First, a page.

[First used as a monologue script for OnLondon, broadcast in April 2020]
Early morning on Hove seafront, and the broad walkway is dotted with dog-walkers, joggers, and couples taking a stroll in the morning sun. Everybody is complying with the two metre rule, more or less, setting and adjusting their courses to minimise proximity. Occasionally someone stops dead, or abruptly switches direction, and ten others carefully re-order their routing to respond to the change.
It is a stately but slightly stuffy sight, and I suddenly know what it reminds me of – a slow-motion, spatially exploded version of Victoria Station at rush hour. Here on the coast people frown if they see someone within four feet of them; there workers, tourists and day-trippers would surge simultaneously in every direction, somehow managing to avoid each other by inches or even millimetres, marking near misses and glancing collisions with apologetic smiles.
And it’s then I realise how much I miss London’s crowds, the ebb and flow of the city’s life. Cities are at once alienating and intimate. When I visited London as a child, I found the relentless busy-ness and pace of the city distressing, even exhausting. When I moved to London, I made my peace with the throng, learning to find refuge from and even within the most crowded places. Now that I have all the calm that I could need, it is those crowds that I find myself missing.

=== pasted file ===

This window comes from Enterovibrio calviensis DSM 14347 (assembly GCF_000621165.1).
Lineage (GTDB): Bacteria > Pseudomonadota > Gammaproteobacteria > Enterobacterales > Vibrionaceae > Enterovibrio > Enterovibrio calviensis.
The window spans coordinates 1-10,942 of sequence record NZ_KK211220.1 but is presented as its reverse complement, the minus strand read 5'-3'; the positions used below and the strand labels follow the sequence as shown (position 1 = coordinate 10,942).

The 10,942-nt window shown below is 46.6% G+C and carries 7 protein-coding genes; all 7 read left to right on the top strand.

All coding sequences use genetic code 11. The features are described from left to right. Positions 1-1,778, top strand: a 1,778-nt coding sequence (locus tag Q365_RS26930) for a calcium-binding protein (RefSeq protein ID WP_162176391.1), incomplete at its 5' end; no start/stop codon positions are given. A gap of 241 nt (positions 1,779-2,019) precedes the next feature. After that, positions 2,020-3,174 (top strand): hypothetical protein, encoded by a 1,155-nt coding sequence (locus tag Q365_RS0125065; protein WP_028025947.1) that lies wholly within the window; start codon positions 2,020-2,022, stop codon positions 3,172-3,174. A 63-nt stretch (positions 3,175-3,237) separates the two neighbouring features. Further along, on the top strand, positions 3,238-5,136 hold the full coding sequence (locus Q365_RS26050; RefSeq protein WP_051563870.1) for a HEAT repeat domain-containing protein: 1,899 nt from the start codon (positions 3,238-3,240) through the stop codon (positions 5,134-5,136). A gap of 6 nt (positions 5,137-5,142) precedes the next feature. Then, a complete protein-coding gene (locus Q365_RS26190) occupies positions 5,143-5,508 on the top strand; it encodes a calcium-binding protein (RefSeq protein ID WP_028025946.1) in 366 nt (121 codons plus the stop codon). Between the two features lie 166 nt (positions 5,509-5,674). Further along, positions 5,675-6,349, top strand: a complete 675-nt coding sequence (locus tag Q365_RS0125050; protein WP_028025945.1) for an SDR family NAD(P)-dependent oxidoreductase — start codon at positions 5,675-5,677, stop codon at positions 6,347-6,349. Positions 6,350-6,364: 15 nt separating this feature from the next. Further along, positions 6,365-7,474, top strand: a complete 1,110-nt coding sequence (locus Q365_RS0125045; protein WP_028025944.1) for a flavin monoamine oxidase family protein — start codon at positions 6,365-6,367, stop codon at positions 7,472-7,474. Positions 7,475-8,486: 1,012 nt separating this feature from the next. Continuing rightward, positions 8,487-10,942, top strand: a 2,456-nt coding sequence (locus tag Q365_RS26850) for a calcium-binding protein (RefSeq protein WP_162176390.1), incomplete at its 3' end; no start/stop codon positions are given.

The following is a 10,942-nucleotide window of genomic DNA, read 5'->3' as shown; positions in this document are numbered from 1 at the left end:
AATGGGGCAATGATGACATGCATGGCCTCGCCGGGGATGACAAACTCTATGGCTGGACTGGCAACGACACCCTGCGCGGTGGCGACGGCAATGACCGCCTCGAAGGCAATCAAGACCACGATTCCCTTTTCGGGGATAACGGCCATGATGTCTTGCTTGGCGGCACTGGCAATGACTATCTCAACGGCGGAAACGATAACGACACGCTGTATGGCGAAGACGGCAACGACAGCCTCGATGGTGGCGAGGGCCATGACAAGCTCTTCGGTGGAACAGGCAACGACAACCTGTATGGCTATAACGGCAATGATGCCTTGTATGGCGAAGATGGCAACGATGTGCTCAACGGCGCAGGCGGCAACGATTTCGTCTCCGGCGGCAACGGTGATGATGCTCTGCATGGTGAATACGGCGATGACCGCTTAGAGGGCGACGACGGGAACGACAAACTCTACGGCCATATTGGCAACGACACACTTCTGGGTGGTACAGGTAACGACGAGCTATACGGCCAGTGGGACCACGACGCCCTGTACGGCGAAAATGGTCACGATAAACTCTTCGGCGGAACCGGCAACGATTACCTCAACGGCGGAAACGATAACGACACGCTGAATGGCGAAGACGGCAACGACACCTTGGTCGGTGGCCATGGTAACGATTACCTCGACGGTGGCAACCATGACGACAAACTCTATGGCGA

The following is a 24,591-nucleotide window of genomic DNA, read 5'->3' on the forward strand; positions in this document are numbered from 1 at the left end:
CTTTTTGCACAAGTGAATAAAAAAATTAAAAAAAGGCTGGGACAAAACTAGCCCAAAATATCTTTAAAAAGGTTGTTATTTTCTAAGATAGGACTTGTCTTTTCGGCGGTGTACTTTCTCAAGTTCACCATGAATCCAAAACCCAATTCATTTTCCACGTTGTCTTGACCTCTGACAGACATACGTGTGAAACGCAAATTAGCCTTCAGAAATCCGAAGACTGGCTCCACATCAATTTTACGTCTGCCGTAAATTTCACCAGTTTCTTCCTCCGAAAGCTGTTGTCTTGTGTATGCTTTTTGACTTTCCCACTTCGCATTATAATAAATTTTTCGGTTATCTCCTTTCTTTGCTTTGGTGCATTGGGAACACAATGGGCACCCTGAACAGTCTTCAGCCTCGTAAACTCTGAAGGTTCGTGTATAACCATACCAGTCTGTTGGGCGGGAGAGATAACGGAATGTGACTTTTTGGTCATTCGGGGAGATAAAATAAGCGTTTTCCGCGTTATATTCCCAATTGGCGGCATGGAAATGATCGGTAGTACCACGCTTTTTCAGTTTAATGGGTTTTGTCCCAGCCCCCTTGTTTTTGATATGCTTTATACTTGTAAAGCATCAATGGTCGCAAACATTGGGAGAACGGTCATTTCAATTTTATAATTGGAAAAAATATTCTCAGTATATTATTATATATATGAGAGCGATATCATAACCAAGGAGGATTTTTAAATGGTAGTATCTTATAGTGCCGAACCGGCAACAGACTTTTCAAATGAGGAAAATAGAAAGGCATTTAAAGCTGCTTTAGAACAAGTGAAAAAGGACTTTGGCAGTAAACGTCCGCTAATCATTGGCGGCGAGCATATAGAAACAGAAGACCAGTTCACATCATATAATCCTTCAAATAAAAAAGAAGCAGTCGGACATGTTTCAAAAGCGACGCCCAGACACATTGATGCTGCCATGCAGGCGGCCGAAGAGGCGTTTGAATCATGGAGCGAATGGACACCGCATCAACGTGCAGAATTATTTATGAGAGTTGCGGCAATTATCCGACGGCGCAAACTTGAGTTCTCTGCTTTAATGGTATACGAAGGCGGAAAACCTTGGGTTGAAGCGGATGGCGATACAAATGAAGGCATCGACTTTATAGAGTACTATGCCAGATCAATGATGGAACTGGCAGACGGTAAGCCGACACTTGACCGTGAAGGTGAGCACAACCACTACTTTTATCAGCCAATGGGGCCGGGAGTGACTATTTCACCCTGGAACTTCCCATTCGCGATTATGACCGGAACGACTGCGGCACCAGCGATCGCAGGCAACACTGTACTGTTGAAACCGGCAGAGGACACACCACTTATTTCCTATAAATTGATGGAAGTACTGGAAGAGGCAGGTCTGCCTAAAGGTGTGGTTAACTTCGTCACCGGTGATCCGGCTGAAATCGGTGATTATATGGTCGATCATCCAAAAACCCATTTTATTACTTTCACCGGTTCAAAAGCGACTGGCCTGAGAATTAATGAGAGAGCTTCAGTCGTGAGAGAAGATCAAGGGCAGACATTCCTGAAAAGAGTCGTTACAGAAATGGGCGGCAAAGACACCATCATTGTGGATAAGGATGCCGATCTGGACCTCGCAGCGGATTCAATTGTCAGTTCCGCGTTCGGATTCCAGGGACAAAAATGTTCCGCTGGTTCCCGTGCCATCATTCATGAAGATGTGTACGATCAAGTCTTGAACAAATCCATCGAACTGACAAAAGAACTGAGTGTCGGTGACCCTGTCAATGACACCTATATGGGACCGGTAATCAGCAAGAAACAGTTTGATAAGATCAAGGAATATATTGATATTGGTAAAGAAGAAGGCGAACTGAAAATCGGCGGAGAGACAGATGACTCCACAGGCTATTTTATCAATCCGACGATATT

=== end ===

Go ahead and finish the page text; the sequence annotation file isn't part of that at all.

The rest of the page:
Peter Ackroyd devotes a whole section of his London biography to the mob, treating it as an essential element of the city. “The crowd”, he writes, “is not a single entity manifesting itself on particular occasions, but the actual condition of London itself.” The courteous bustle of London’s concourses is in some ways far removed the unruly mobs that Ackroyd records surging through the capital’s streets, their polar opposite even. In other ways, however, the crowd is the mob’s politely evolved descendant, a hivemind bent on efficient movement and orderly function, not on chaos and destruction.
Cities are masterclasses in this type of subconscious collaboration. Every day, millions of people displace themselves, barely acknowledging each other’s presence, but choreographing their movements nonetheless, in the tango of a crowded station concourse, the waltz of a busy bar, the dos-a-dos of letting the passengers off the train first.
When this crisis passes, as it will, London will begin to buzz with life again. But there may be a lingering loss of ease with the intimacy of strangers. None of us quite enjoyed the experience of cramming cheek-to-cheek on the tube, but it was treated as a brief inconvenience, not as a health hazard or a micro-aggression.
London may take some time to get close again.